Only those facts which are well-pleaded and state a "plausible claim for relief" must be accepted.[8] A claim is plausible when the court can reasonably infer from the facts that the defendant is liable to the plaintiff; a claim is not plausible when it only states conclusions of a "formulaic recitation of the elements of a cause of action."[9] However, even those facts which are extremely doubtful are to be assumed correct.[10]


         In his opposition, Mr. Oliver complains that the motion to dismiss relies on evidence that DISA has submitted. He suggests that the court exclude the evidence or convert the motion to a motion for summary judgment and dismiss it because discovery has not yet taken place.[11]

         In response, DISA notes that it attached the following documents as exhibits: (1) a DISA Drug Test Result; (2) a letter from Plaintiffs Attorney to DISA regarding his claims; and (3) DISA's Membership Application Form signed by Plaintiff wherein he agreed to become a DISA member and authorized DISA to record his work-eligibility status.[12] DISA maintains that the Court can consider these documents without converting its motion to a motion for summary judgment because the documents are all of unquestioned authenticity, referred to in Plaintiffs Petition, and integral to Plaintiffs claims.[13] In General Retail Services, Inc. v. Wireless Tovz Franchise, LLC, citing Wright & Miller, the court provides us with guidance on how to treat exhibits attached to a motion to dismiss:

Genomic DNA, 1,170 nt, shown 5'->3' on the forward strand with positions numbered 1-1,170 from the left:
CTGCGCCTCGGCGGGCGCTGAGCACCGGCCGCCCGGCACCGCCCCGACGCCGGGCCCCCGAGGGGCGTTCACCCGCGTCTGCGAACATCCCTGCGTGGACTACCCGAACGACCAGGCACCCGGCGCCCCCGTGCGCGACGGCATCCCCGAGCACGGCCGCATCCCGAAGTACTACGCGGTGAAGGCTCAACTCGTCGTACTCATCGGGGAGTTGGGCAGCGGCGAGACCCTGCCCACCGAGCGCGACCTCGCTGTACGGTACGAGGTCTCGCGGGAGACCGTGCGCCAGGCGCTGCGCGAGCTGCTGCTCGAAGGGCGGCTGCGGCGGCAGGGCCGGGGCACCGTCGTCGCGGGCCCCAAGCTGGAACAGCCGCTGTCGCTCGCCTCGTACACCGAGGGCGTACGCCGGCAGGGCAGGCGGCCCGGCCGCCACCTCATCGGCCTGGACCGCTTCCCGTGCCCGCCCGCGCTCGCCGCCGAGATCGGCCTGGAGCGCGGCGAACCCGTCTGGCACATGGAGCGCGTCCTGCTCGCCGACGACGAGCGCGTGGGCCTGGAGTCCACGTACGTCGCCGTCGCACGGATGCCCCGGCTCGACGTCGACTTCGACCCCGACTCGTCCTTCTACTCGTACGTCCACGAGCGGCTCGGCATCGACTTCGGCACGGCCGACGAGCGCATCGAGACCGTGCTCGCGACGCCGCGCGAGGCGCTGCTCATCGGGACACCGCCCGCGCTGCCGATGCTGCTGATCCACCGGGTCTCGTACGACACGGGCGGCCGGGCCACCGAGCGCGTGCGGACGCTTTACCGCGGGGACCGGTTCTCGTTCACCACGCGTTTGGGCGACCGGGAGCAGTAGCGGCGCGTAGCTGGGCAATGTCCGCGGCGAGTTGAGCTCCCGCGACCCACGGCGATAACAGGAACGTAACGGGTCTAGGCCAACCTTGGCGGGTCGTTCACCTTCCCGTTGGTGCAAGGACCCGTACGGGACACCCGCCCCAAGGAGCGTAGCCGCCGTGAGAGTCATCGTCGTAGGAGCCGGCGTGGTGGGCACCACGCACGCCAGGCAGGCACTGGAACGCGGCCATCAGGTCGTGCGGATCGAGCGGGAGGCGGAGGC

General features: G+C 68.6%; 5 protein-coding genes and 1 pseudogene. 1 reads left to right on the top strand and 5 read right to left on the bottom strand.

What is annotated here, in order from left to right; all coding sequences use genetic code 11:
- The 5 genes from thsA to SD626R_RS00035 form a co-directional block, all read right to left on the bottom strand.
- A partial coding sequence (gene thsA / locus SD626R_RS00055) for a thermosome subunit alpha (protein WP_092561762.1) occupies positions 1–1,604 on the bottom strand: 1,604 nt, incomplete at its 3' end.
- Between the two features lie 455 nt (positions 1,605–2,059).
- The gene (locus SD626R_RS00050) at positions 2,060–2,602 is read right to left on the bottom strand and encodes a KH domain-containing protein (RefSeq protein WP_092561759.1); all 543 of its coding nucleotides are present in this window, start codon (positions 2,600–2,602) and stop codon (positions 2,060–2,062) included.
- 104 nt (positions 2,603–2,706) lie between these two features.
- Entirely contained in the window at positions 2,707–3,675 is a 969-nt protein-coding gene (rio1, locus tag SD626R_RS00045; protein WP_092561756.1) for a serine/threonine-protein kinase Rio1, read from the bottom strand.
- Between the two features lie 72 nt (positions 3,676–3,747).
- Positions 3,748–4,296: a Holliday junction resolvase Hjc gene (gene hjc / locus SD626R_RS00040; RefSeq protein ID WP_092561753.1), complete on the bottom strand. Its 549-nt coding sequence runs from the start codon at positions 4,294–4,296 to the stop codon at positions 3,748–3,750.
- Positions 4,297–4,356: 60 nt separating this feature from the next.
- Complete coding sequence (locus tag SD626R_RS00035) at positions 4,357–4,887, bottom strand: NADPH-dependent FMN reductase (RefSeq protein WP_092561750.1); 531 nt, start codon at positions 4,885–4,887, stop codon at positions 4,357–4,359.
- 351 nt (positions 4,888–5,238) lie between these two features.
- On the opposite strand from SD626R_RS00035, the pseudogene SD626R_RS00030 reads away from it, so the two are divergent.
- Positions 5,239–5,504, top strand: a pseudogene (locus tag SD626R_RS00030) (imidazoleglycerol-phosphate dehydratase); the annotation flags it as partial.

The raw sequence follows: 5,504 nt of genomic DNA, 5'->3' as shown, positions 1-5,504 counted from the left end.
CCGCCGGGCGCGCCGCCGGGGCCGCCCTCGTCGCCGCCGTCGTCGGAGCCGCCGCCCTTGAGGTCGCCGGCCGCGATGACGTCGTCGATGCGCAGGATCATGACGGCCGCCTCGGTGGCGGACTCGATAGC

[m]ost federal courts... have viewed the words "matters outside the pleadings" as including any written or oral evidence introduced in support of or in opposition to the motion challenging the pleading that provides some substantiation for and does not merely reiterate what is said in the pleadings. Memoranda of points and authorities as well as briefs and oral arguments in connection with the motion, however, are not considered matters outside the pleadings for purposes of conversion. The same is true for various types of exhibits that are attached to the pleadings, matters of which the district court can take judicial notice, and items of unquestioned authenticity that are referred to in the challenged pleading and are "central" or "integral" to the pleader's claim for relief.[14]
And for our purposes, it is enough that submitting evidence in connection with a separate motion, involving different issues, does not constitute submission of evidence with a contemporaneously filed Rule 12(b)(6) motion to dismiss.[15]